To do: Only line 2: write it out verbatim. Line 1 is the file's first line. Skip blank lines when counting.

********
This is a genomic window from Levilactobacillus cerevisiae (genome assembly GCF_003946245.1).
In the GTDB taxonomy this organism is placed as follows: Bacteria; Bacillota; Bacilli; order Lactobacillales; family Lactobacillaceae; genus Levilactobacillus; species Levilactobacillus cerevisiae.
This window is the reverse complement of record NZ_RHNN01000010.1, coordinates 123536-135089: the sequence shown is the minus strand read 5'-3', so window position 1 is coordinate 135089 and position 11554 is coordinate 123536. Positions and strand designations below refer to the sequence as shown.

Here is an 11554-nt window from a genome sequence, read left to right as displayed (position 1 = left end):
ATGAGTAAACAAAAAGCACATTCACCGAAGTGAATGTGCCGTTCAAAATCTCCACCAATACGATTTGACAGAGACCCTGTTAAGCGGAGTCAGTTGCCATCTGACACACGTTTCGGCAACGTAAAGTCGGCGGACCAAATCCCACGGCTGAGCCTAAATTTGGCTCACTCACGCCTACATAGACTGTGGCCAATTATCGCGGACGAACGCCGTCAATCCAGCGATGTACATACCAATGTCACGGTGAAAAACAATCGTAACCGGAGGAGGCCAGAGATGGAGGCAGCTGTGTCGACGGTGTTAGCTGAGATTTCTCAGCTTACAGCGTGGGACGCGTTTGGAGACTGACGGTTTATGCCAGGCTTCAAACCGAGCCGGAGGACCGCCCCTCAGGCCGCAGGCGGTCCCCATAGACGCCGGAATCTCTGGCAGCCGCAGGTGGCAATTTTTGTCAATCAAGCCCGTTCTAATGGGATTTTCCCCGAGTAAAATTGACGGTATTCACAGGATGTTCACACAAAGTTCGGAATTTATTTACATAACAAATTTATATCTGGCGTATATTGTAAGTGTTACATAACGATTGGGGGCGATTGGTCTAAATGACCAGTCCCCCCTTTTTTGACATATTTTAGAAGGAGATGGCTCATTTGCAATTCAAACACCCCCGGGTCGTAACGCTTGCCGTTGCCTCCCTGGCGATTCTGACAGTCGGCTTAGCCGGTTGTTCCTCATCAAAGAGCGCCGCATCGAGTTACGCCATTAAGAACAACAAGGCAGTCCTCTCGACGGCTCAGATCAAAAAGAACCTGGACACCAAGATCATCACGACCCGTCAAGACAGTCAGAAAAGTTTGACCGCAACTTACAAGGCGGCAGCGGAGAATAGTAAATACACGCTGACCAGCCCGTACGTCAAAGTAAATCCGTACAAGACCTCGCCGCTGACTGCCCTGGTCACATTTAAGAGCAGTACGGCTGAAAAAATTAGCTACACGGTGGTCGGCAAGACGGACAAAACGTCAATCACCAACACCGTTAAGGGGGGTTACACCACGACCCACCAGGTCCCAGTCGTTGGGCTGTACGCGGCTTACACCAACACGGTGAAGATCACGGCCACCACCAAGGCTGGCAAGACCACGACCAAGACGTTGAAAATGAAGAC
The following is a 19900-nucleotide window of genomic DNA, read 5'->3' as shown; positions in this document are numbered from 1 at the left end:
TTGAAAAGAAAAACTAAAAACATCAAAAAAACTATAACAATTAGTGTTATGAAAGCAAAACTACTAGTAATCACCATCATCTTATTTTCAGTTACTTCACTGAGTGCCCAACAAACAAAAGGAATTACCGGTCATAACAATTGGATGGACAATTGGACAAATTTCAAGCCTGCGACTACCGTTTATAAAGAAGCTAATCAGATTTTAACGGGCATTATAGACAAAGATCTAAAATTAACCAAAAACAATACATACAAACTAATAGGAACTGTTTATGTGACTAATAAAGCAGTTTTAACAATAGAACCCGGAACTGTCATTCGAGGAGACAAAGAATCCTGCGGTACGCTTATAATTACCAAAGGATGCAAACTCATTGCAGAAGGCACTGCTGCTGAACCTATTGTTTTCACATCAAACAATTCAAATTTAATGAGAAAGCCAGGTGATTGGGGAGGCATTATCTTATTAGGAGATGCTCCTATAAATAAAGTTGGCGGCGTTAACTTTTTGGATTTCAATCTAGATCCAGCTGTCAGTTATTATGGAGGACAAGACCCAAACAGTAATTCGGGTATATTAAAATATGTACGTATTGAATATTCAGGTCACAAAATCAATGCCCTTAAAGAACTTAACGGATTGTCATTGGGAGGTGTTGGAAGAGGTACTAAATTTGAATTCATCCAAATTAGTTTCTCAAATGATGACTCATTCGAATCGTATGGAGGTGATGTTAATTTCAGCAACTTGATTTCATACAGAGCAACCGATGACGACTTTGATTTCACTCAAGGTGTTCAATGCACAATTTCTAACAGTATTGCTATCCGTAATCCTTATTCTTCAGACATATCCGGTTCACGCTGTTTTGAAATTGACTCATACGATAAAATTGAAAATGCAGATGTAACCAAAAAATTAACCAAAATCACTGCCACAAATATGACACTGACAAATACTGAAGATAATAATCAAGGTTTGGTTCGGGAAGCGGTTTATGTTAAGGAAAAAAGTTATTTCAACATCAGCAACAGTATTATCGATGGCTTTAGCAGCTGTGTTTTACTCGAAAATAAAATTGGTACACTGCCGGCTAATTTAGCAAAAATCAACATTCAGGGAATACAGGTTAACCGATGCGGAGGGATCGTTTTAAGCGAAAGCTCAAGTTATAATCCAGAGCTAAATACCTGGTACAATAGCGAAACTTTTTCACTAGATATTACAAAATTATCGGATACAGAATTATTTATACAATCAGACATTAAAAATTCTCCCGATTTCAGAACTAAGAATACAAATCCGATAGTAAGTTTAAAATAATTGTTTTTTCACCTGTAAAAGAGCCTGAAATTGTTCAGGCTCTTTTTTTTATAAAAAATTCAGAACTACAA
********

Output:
In the GTDB taxonomy this organism is placed as follows: Bacteria; Bacillota; Bacilli; order Lactobacillales; family Lactobacillaceae; genus Levilactobacillus; species Levilactobacillus cerevisiae.